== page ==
Requires spent fuel at nuclear power plants to be moved from spent fuel pools to dry casks after it has sufficiently cooled, pursuant to NRC-approved transfer plans. Emergency planning zones would have to be expanded from 10 to 50 miles in radius around any reactor determined by NRC to be out of compliance with its spent fuel transfer plan. The emergency zone for a decommissioned reactor could not be reduced below a 10-mile radius until all its spent fuel had been placed in dry storage. NRC would be authorized to use interest earned by the Nuclear Waste Fund to provide grants to nuclear power plants to transfer spent fuel to dry storage. Introduced April 15, 2015; referred to Committee on Environment and Public Works.
Establishes criteria for NRC approval of decommissioning plans for nuclear power plants, including recommendations from the plant's host state. Introduced April 15, 2015; referred to Committee on Environment and Public Works.
Prohibits the Secretary of Energy from making any expenditure from the Nuclear Waste Fund for developing nuclear waste storage and disposal facilities and conducting waste transportation activities unless agreements have been reached with affected states, local governments, and Indian tribes. Introduced July 22, 2015; referred to Committee on Energy and Natural Resources.
Oversight hearing by the House Committee on Energy and Commerce Subcommittee on Environment and the Economy, May 15, 2015. Panel of witnesses representing the Nuclear Regulatory Commission and nuclear waste interest groups.
Oversight hearing by the House Committee on Energy and Commerce Subcommittee on Environment and the Economy, October 1, 2015. Panel of witnesses focusing on transportation of spent nuclear fuel.
Oversight hearing by the House Committee on Energy and Commerce Subcommittee on Environment and the Economy, October 21, 2015. Lead witnesses: Mark Whitney, Principal Deputy Assistant Secretary for Environmental Management, Department of Energy, and Michael Weber, Deputy Executive Director of Operations for Materials, Waste, Research, State, and Compliance Programs, Nuclear Regulatory Commission.
CRS Report RL33461, Civilian Nuclear Waste Disposal, by [author name scrubbed]
CRS Report R42513, U.S. Spent Nuclear Fuel Storage, by [author name scrubbed]
CRS Report R40996, Contract Liability Arising from the Nuclear Waste Policy Act (NWPA) of 1982, by [author name scrubbed]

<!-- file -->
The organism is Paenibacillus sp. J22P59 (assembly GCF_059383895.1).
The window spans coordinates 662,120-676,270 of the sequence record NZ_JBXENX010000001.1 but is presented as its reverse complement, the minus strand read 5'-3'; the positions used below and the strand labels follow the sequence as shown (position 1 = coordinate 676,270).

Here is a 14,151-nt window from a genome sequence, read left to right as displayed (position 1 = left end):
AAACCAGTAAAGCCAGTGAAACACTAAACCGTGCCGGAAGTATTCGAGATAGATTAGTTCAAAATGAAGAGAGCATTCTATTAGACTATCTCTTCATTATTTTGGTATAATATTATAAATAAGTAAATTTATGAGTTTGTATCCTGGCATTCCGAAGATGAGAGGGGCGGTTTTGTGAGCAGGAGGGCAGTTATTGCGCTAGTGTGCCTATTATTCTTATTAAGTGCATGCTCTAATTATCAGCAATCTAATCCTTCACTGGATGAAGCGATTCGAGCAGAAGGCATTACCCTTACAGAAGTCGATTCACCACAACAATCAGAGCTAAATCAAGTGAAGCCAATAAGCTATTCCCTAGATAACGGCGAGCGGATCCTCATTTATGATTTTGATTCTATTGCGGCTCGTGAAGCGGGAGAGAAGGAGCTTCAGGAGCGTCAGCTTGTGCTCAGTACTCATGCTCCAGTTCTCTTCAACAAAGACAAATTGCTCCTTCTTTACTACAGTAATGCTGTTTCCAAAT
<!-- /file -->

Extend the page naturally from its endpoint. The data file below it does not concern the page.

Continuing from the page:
Report to the Secretary of Energy, Blue Ribbon Commission on America's Nuclear Future, January 2012, http://cybercemetery.unt.edu/archive/brc/20120620211605/http:/brc.gov.
Designing a Process for Selecting a Site for a Deep-Mined, Geologic Repository for High-Level Radioactive Waste and Spent Nuclear Fuel, Nuclear Waste Technical Review Board, November 2015, http://www.nwtrb.gov/reports/siting_report_analysis.pdf.
Managing Spent Nuclear Fuel: Strategy Alternatives and Policy Implications, RAND Corporation, 2010, http://www.rand.org/pubs/monographs/MG970.html.
Congress has long debated the role that nuclear power should play in meeting national energy and environmental goals. Nuclear power supporters generally point to the technology as crucial for providing a secure, domestic source of energy with low greenhouse gas and other emissions. Opponents generally counter that safety and proliferation risks, nuclear waste hazards, and high costs outweigh those benefits. The debate over nuclear power's role often focuses on the level of federal support that should be provided to encourage the construction of new nuclear plants, through such mechanisms as loan guarantees, tax credits, clean energy mandates, and liability limits under the Price-Anderson Act. Because of the relatively high cost of new nuclear reactors, especially compared with natural gas plants, the level of federal support is expected to be a key determinant of the future growth or decline of nuclear power in the United States. Recent closures and planned closures of several existing reactors before their license expirations have also prompted debate over whether the federal government should take action to prevent further shutdowns.